The number of electric vehicles on the road worldwide could reach 125 million by 2030, up from just over 3 million last year, according to a new analysis by the International Energy Agency, an intergovernmental organization that tracks energy trends. The rapid growth isn’t limited to personal vehicles, but will also be seen with electric buses, two-wheelers (such as motorcycles), and trucks.
The number of EVs worldwide jumped 54 percent between 2016 and last year. China is currently the largest electric car market, with 580,000 EVs sold in 2017, accounting for half of global sales. The United States was the second-largest market, with 280,000 cars sold last year, up from 160,000 in 2016. In terms of market share, Nordic countries still dominate. In Norway, for example, 39 percent of all new car sales in 2017 were electric vehicles.
Private charging stations are keeping up with the growth in EVs, with almost 3 million of them worldwide in 2017. There were 430,000 publicly accessible chargers last year, but only one-quarter of them are fast chargers.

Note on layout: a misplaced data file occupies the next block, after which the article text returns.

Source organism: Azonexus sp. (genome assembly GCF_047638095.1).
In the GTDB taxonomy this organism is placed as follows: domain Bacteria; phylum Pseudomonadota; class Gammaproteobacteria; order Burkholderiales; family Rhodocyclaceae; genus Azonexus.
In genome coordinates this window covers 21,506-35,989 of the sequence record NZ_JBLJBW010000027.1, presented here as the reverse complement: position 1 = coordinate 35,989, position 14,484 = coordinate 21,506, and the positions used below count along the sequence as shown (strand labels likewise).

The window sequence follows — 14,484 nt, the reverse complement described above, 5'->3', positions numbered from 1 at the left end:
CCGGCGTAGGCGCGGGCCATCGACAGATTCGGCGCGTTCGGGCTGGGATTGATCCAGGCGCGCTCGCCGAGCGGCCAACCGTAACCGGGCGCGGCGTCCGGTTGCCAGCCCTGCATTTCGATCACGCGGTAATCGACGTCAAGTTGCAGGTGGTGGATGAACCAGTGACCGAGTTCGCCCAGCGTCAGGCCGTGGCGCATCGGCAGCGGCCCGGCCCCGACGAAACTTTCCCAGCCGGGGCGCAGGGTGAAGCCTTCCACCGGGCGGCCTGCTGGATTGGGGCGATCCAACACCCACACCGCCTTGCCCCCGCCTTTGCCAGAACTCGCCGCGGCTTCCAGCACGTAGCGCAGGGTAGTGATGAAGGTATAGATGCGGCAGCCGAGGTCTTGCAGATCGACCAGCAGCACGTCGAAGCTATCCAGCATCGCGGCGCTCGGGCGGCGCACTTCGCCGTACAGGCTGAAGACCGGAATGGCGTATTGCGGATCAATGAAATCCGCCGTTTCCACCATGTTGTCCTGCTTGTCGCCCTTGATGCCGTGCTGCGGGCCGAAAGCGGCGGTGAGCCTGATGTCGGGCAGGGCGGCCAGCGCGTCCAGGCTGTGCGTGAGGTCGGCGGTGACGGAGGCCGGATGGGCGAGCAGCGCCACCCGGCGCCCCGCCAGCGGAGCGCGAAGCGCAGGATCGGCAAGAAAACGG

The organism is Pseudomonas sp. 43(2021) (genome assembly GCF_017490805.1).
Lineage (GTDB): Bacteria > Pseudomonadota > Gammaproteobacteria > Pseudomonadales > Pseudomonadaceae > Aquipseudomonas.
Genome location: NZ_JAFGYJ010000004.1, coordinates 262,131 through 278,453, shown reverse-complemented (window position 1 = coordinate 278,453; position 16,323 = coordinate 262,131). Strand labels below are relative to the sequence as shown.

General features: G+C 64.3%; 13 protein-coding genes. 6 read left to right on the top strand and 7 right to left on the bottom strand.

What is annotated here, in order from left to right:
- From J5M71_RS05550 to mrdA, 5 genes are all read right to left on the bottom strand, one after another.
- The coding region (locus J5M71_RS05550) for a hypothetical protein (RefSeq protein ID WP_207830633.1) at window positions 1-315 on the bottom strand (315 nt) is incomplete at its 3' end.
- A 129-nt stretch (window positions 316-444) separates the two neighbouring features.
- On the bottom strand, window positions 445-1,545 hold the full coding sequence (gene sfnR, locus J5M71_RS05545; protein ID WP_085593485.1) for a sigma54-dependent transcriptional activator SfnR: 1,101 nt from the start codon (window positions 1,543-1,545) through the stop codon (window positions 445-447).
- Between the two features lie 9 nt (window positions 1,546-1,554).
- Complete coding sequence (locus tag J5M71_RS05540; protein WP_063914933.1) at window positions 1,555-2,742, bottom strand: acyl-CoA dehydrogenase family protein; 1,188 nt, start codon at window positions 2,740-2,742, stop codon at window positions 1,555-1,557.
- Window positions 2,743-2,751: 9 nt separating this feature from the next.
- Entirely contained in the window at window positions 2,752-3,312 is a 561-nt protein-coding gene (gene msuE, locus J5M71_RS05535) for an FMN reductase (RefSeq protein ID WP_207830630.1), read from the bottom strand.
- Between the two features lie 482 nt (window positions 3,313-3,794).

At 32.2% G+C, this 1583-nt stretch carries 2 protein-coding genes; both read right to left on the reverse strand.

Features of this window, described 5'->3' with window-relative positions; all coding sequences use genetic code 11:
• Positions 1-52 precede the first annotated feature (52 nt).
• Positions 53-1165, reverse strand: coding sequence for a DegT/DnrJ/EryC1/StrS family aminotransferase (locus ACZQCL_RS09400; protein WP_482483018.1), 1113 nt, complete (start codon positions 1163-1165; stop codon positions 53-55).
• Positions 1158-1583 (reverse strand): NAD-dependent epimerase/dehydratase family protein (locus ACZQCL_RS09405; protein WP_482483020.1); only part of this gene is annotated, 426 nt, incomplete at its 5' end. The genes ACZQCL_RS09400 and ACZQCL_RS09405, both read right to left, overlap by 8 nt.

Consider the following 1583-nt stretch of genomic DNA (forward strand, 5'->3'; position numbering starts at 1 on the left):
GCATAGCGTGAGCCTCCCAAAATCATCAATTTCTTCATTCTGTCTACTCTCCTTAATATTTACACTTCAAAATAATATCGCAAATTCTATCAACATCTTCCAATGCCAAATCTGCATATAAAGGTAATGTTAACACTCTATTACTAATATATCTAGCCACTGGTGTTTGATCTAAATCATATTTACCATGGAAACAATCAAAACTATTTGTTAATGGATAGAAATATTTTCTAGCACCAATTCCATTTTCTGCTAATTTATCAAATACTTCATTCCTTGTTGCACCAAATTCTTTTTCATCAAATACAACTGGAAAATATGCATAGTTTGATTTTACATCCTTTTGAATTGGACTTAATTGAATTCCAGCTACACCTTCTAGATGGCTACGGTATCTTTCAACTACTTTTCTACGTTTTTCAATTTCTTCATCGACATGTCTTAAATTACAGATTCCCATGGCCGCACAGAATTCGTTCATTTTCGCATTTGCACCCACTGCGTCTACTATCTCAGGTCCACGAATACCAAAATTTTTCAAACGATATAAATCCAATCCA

The IEA report warns that the uptake in EVs has been, and will likely continue to be, driven by government policies. It also warns that lithium-ion batteries need to continue to be improved upon to deal with global supply issues for nickel, lithium, and, especially, cobalt. Nearly 60 percent of the world’s cobalt is mined in the Democratic Republic of Congo and 90 percent is refined in China, and yet demand for the element is expected to be 10 to 25 times higher by 2030.